T-SQL - Cursors

When you access each row, the stored key is used to fetch the current data values from the data source. In a keyset-driven cursor, result set membership is frozen when the keyset is fully populated.

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Thereafter, additions or updates that affect membership are not a part of the result set until it is reopened. Changes to data values made either by the keyset owner or other processes are visible as the user scrolls through the result set:.

If the query references at least one table without a unique index, the keyset cursor is converted to a static cursor. DYNAMIC Defines a cursor that reflects all data changes made to the rows in its result set as you scroll around the cursor and fetch a new record, regardless of whether the changes occur from inside the cursor or by other users outside the cursor.

Therefore all insert, update, and delete statements made by all users are visible through the cursor.A SQL cursor is a set of rows together with a pointer that identifies a current row. It is a database object to retrieve data from a result set one row at a time. It is useful when we want to manipulate the record of a table in a singleton method, in other words one row at a time.

In other words, a cursor can hold more than one row, but can process only one row at a time. The set of rows the cursor holds is called the active set. View All.

sql server cursor

Pankaj Kumar Choudhary Updated date, Mar 06 Cursor in SQL. An explicit cursor contains more than one row, but only one row can be processed at a time. An explicit cursor moves one by one over the records. An explicit cursor uses a pointer that holds the record of a row. After fetching a row, the cursor pointer moves to the next row. Locking is the process by which a DBMS restricts access to a row in a multi-user environment.

When a row or column is exclusively locked, other users are not permitted to access the locked data until the lock is released. It is used for data integrity. This ensures that two users cannot simultaneously update the same column in a row.

The statement has been terminated. When executing this cursor, we will get an error because the static cursor does not allow modifications in data. In this article, we learned about cursors in SQL. Next Recommended Article. Getting Started With. NET 5.You have always heard that you should avoid cursors in your T-SQL code as a SQL Server best practice, because cursors are detrimental to performance and sometimes cause issues.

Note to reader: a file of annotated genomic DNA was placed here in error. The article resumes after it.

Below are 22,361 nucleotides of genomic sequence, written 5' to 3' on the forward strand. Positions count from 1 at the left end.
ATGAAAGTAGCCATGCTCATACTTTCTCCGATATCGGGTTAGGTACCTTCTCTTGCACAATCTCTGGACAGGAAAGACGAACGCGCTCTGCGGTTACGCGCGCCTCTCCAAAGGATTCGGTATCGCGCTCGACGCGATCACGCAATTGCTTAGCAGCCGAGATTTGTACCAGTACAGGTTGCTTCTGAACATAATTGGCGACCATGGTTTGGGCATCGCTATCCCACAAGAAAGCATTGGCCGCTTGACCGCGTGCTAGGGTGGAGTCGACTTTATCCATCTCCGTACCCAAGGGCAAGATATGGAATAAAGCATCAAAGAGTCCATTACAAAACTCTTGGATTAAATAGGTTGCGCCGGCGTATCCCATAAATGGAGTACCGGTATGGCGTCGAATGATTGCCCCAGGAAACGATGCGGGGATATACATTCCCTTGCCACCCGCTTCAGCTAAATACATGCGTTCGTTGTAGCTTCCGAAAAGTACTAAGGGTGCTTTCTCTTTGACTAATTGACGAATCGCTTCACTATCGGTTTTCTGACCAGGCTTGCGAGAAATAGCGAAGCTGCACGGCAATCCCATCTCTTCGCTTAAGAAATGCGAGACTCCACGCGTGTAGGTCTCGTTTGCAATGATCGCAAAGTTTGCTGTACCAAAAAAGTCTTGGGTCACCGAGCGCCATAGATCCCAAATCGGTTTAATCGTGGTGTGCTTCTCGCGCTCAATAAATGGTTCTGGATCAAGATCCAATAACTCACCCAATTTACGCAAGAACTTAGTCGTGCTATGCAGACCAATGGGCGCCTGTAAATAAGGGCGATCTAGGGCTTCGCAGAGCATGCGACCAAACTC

But sometimes there is a need to loop through the data one row at a time, so in this tip we will look at a comparison of how to do a loop without using cursor. We all know that SQL Server, like every relational database allows the user to perform set based operations. It adds constructs found in procedural languages allowing a more straightforward coding to developers. These constructs were added for a reason and sometimes this is the only approach to the task at hand.

If you have ever worked with cursorsyou may find this title a bit confusing because after all, cursors uses while constructs to iterate between rows. But besides that, I want to show you that in some circumstances when we use a cursor to iterate over a set of rows we can change it to a while loop.

In such cases, the only challenge will be to choose a proper exit condition. Not everything is wrong with cursors, they also have some advantages over other looping techniques. There are also some negative aspects that you should be aware when using cursors instead of other looping options. The idea is to loop trough the table rows ordered by the CursorTestID column and update the RunningTotal column with the sum of the CursorTestID column value and the value of the RunningTotal column of the previous row.

On the script above you will notice that I only used a single insert statement and I took advantage of the batch separator the GO command as a shortcut to execute this insert statement times. In other words, we are instructing SQL Server to use a read only cursor that can only move forward and be scrolled from the first to the last row.

The next image is a screen capture showing the execution of the script above. As you can see, it took three minutes and five seconds to update therows of our test table. Now I will rewrite the previous script avoiding the use of a cursor.

You will notice that it contains a While loop which is almost identical to the one in the cursor script. This is, as I previously said, because even when working with cursors you need to use an iterative control structure.

The next image is a screen capture of the execution of the script above. It took less time to run the while loop than the cursor. A word of advice, in order to run this code, you should follow the steps in the tip to create the test environment. If we dissect this code, we can see that there is one cursor that goes through the table products which I copied below. In our particular case we will use a sequential integer key starting from 1, so we can use it as an iterator.

This key will be associated to a ProductID from the Products table. Additionally a row can be deleted while we are running our code and it could lead to execution errors. I will go into this further on. For this matter I added two new integer variables named Iterator and MaxIterator.Cursor is a database object to retrieve data from a result set one row at a time, instead of the T-SQL commands that operate on all the rows in the result set at one time.

We use a cursor when we need to update records in a database table in singleton fashion means row by row. When the cursor is opened, rows can be fetched from the cursor one by one or in a block to do data manipulation.

Finally, we need to delete the cursor definition and released all the system resources associated with the cursor. Declare Cursor SQL Command is used to define the cursor with many options that impact the scalability and loading behavior of the cursor. The basic syntax is given below. A Cursor can be opened locally or globally.

By default, it is opened locally. The basic syntax to open cursor is given below:. Fetch statement provides the many options to retrieve the rows from the cursor. NEXT is the default option. The basic syntax to fetch cursor is given below:. The close statement closed the cursor explicitly. The basic syntax to close cursor is given below:.